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Project Loon – Google’s balloon-powered internet – is coming to Australia

After launching in New Zealand last year, Project Loon – Google’s plan to bring the internet to the world using the power of balloons – is coming to Australia, with the search engine goliath teaming up with Telstra to put 20 net-providing balloons over western Queensland next month.

According to The Verge, Google will use Telstra’s base stations and part of the telco’s 2.6GHz spectrum to provide internet from balloons floating approximately 20 kilometres above the Earth’s surface. Each balloon can provide the internet to approximately 40 square kilometres using LTE – a 4G wireless standard – and a balloon is expected to last 100 days.

Ultimately Google hope to have an entire fleet of balloons in the stratosphere providing internet coverage to the world, with a focus on the two-thirds of the planet’s population who don’t have internet access.

Project Loon is a network of balloons traveling on the edge of space, designed to connect people in rural and remote areas, help fill coverage gaps, and bring people back online after disasters.

With a focus on rural and remote areas, as well as assisting in the aftermath of disasters, Australia certainly ticks Loon’s boxes.

Balloon movements are obviously subject to the wind, and Google plan to use complex algorithms to take advantage of this to ensure their balloons are able to provide complete coverage.

In the stratosphere, there are many layers of wind, and each layer of wind varies in direction and speed. Loon balloons go where they’re needed by rising or descending into a layer of wind blowing in the desired direction of travel.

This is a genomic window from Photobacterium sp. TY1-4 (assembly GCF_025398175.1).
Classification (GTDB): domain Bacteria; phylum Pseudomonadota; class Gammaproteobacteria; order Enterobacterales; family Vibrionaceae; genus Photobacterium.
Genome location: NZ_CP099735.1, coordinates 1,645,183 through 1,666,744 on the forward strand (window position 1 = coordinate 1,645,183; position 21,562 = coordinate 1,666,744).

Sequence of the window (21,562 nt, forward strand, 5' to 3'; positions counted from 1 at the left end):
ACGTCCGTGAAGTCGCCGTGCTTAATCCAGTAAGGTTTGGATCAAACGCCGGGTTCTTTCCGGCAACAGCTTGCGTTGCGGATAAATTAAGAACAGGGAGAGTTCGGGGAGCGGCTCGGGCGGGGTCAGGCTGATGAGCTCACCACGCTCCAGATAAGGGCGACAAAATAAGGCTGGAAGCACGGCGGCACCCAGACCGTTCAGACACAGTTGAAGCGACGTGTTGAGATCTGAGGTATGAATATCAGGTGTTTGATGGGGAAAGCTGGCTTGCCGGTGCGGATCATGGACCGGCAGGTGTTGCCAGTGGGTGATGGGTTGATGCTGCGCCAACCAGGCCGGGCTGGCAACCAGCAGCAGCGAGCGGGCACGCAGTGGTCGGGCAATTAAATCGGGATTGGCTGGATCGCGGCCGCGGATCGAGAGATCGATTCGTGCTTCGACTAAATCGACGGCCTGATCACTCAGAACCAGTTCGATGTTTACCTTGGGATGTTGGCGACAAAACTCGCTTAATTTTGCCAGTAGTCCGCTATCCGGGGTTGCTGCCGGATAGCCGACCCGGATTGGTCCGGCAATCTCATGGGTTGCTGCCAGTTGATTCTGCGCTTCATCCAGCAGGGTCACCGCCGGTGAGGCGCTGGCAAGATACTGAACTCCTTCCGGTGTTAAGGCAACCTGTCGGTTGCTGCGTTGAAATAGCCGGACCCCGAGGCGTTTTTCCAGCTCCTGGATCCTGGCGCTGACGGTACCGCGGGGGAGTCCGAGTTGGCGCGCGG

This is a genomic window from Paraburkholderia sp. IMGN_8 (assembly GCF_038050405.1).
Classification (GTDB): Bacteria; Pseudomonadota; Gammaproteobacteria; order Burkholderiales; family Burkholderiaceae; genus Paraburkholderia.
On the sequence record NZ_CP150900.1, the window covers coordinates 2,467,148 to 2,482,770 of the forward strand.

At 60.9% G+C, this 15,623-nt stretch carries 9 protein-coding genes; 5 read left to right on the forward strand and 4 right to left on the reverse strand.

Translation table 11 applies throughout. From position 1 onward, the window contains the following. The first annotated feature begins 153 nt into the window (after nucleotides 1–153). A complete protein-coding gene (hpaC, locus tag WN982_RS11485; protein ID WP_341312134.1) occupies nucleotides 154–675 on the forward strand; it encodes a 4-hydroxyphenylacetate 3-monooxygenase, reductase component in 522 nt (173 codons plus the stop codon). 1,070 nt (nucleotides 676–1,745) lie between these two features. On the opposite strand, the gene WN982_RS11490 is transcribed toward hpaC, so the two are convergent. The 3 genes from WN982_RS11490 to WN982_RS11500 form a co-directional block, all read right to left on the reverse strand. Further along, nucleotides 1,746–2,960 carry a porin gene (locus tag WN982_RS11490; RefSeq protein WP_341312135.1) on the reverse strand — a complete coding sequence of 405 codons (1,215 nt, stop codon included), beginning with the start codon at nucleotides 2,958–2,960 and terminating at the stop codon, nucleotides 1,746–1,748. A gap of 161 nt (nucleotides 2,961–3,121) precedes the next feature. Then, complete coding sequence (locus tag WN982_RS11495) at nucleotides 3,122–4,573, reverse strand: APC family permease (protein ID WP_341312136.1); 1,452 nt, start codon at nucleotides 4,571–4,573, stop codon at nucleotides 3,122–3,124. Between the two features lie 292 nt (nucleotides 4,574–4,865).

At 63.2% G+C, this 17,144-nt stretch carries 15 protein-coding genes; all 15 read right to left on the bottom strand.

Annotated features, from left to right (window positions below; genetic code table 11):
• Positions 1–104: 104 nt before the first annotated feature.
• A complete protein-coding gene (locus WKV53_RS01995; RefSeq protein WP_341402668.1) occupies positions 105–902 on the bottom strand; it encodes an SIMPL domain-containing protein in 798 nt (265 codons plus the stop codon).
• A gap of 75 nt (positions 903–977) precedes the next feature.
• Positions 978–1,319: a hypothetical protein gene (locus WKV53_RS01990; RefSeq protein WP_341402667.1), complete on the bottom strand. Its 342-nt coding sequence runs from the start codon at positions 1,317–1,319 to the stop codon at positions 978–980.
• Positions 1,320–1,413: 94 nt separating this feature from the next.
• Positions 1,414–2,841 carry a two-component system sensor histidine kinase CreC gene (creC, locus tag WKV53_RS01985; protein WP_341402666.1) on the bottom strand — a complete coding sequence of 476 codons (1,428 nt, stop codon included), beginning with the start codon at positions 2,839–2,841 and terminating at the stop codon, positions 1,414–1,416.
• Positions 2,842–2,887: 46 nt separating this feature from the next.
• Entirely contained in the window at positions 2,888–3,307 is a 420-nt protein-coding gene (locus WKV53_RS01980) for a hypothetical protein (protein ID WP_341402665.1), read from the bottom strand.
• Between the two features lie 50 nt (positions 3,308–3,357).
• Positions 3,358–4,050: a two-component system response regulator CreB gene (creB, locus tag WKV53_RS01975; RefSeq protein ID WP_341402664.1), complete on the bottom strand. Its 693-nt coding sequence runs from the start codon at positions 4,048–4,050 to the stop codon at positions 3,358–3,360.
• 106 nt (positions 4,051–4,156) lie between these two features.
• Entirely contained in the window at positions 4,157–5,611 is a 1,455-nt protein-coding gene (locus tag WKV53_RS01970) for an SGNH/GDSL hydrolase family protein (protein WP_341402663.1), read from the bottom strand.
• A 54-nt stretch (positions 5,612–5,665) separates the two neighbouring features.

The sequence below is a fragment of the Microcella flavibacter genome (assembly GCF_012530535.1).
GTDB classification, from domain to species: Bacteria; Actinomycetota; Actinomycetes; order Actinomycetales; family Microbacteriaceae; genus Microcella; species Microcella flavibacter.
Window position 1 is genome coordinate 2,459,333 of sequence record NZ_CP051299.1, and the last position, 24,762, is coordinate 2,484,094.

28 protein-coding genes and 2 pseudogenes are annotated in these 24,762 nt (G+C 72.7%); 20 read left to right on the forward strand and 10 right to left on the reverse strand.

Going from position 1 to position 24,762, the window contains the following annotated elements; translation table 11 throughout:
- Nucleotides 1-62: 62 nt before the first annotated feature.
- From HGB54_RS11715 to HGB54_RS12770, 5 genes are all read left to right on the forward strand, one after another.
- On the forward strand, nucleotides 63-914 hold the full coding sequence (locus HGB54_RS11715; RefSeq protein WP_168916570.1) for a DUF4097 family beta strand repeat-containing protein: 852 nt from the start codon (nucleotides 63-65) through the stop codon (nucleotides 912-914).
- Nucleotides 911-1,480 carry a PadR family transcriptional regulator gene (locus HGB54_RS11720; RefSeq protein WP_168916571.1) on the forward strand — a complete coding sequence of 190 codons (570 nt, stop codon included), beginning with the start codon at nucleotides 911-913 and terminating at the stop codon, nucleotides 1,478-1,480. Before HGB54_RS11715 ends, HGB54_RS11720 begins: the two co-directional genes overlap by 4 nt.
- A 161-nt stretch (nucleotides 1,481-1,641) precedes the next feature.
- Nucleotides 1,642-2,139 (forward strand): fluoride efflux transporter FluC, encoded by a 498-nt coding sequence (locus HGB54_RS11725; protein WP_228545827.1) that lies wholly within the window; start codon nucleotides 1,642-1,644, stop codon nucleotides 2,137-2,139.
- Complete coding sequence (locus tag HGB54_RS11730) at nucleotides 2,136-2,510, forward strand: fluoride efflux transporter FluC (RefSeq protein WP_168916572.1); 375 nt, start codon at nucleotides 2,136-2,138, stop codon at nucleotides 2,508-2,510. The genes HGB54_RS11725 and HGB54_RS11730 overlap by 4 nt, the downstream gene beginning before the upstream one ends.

Each balloon is made from polyethylene plastic and when fully inflated the balloons are 15 metres across, and 12 metres tall. Hanging from the balloon, where there would ordinarily be the basket, are the electronics required to provide internet coverage. The technology is powered by solar panels attached to the ‘basket’, and solar-powered batteries ensure it continues to function at night.

When a balloon reaches the end of its 100-day lifespan it descends back to Earth, and has a parachute on-board in case the descent isn’t controlled. Google say they are committed to reclaiming all returned balloons, and that the balloons are entirely recyclable.

About the author

Joe was Junior Vice-President at Compu-Global-Hyper-Mega-Net until it was bought out by Bill Gates. He now subedits for Conversant Media and considers it a step up.

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